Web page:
Anyone who has studied with Prashant knows how often he likes to remind us that we are all technocrats and “gymmies”. Today he acknowledged that the preliminaries are important, and that the Yogasana culture is a beginning. How do you prepare for a pose? Lift here, stretch here, rotate this – however, to prepare for Yog requires a conditioning. “What is the difference between Yog and Yogasana” He prompted. Using the analogy of salt and chili, he asked, what would happen if you put a whole cup of salt into your food? Or too much chili? It does not take much to flavor the practice. “Look at your mind.
Sometimes the mind wants to do, but the body does not. The mind is stronger, the mind can coerce the body. And when the breath is cultivated, it integrates both.” Just a little at a time; do not expect to get it all. “Do not be greedy, it takes time. A little yog in your yoga” he counseled us. The preparation is important, he told us. Look at how we use the body for the body, and the body for the breath, how we open the chest, pin the shoulder blades, etc. Sometime we use the body for the mind, we go upside down to quiet the mind; and we use the breath for the body and the breath for the mind. He reminded us of how we feel after backbends, and after forward extensions. The body can create a dynamic change in consciousness.
But the mind is much stronger. He explained that Sthira sukham asanam (Yoga Sutras 2.46) does not mean to take a stable and sweet posture, as we all quote from the Yoga Sutras. We have completely misunderstood this. “Asana” literally means to take a seat. Here, he says, it is the mind that should assume a stable and calm seat. That is why there are no references to many different postures in the Yoga Sutras, as it is the mind that should become composed and calm. Then, Prayatna saithilya ananta samapattibhyam (2.47), Perfection in asana is reached only when effort ceases, instilling infinite poise and allowing the finite vehicle, the body, to merge in the seer (BKS Iyengar, Light on the Yoga Sutras) effort ceases, and the mind remains at rest. This is a Savasana mind, where one is no longer disturbed by likes and dislikes, attraction and aversion. As it is said in the Bhagavad Gita; Yoga is evenness of mind. We should cultivate the breath and mind to be expansive.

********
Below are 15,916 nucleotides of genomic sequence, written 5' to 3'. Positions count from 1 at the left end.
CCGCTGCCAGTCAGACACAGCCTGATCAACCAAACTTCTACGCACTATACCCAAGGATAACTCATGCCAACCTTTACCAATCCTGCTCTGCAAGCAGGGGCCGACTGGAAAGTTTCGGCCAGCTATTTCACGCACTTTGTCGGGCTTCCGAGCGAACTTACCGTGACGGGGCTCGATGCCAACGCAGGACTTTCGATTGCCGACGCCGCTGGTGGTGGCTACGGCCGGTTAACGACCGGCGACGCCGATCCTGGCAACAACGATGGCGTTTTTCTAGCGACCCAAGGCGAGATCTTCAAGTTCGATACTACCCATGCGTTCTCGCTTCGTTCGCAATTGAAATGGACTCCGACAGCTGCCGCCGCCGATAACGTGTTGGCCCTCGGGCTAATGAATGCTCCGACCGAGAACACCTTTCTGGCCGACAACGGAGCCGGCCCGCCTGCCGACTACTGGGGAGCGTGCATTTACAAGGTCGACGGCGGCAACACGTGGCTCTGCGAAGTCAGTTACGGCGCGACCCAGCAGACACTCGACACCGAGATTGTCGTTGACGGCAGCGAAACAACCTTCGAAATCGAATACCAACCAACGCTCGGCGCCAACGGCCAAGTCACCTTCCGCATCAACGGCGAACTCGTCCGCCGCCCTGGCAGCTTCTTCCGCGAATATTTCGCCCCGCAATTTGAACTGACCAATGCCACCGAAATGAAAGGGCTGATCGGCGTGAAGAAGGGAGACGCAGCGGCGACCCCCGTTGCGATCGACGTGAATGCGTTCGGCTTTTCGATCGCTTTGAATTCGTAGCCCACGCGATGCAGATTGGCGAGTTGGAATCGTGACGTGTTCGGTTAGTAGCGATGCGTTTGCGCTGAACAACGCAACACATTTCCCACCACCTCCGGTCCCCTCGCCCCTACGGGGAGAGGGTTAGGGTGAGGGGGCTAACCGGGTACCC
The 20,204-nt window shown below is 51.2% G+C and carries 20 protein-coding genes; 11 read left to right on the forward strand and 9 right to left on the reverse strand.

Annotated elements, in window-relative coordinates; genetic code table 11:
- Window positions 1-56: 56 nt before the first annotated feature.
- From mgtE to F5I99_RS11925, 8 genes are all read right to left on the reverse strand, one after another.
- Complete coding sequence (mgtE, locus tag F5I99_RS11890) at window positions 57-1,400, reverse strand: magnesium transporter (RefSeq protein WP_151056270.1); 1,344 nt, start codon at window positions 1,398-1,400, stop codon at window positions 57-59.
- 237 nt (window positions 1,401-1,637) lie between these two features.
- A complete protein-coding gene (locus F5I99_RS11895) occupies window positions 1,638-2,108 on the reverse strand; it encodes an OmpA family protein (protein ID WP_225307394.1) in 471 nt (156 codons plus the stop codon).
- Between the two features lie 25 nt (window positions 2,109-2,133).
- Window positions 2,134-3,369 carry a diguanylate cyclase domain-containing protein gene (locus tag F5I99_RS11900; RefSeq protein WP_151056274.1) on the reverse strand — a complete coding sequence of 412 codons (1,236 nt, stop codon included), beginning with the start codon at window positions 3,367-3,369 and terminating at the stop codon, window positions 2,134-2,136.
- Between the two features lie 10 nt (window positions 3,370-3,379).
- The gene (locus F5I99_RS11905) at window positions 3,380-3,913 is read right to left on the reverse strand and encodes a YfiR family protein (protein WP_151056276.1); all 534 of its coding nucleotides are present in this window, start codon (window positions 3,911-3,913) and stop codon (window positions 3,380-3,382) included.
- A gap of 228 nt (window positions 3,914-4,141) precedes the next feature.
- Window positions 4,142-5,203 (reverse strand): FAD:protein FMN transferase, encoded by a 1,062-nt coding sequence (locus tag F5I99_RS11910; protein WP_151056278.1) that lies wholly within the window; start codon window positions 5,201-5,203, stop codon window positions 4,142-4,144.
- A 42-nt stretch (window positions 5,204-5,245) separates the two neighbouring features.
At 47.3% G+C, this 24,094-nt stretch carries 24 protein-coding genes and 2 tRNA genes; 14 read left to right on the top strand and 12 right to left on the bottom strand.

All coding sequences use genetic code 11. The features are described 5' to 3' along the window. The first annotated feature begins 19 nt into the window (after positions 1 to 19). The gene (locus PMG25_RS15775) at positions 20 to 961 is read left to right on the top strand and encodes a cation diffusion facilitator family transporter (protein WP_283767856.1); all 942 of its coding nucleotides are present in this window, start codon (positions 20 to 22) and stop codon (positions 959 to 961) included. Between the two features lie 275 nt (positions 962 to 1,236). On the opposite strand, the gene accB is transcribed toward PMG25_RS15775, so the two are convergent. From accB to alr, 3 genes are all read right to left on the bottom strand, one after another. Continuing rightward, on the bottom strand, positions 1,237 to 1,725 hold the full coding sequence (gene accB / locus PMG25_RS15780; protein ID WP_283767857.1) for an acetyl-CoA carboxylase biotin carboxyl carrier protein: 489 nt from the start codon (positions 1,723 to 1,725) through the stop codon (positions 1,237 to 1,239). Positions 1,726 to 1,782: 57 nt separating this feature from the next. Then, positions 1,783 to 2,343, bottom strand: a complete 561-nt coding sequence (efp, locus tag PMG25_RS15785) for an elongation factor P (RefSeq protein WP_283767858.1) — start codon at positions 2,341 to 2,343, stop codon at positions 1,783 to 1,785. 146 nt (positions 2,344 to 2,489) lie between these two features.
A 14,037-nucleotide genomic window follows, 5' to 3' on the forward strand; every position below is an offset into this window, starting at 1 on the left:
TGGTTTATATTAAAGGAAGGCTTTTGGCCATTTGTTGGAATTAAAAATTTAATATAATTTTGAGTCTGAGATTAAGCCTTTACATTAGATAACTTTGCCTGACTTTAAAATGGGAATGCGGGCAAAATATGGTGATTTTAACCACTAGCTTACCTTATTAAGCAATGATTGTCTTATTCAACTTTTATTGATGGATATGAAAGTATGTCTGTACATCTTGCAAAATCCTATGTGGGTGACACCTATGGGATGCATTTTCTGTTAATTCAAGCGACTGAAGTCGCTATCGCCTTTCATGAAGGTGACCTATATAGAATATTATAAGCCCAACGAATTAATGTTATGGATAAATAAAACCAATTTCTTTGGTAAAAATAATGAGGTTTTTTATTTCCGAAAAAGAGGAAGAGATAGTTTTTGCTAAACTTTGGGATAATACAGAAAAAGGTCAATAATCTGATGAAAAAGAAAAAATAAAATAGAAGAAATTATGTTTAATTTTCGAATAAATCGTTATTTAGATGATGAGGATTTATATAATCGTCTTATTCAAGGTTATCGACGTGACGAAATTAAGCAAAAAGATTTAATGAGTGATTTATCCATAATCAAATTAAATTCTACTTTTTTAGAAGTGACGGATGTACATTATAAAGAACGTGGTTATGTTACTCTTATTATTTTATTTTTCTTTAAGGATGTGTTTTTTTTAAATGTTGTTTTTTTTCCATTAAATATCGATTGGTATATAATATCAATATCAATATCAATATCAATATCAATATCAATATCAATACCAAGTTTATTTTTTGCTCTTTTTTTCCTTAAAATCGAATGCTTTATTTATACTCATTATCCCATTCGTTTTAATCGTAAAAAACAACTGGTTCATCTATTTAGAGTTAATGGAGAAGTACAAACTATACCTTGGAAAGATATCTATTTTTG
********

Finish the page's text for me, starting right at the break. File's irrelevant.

So how do we do that, you might ask? The breath is the key that integrates and connects everything. Build upon the basic poses, but do not be too rigid in your thinking. Begin with a deep exhalation, Uddiyana kriya. This we practiced in Adho Mukha Svanasana, Rope Sirsasana, Utthita Trikonasana, and Virabhadrsana 2. You can use the breath like arms and legs, the breath reaching into the body/mind; cultivate this language, this vocabulary. “Be studious as you practice, you must address the bones, joints, muscles, but do not just be doing. Yog is the culture of connectivity”, a community of inter-actions, it is a collaboration that you must study. Sometimes you take the breath for the tailbone, or the pelvic floor, or the knees, he told us. And he reminded us to not be too rigid. When practicing Trikonasana, it is all right to bend the knees a little to facilitate the Uddiyana kriya, then straighten the legs from there. Sometimes we should inhale more and more, and sometimes exhale.
At this point he did mention that over time our ability to practice the fancy poses that we see in photographs on the walls of the Institute will diminish. Where will we turn then? Better to understand now, for there are so many more horizons within.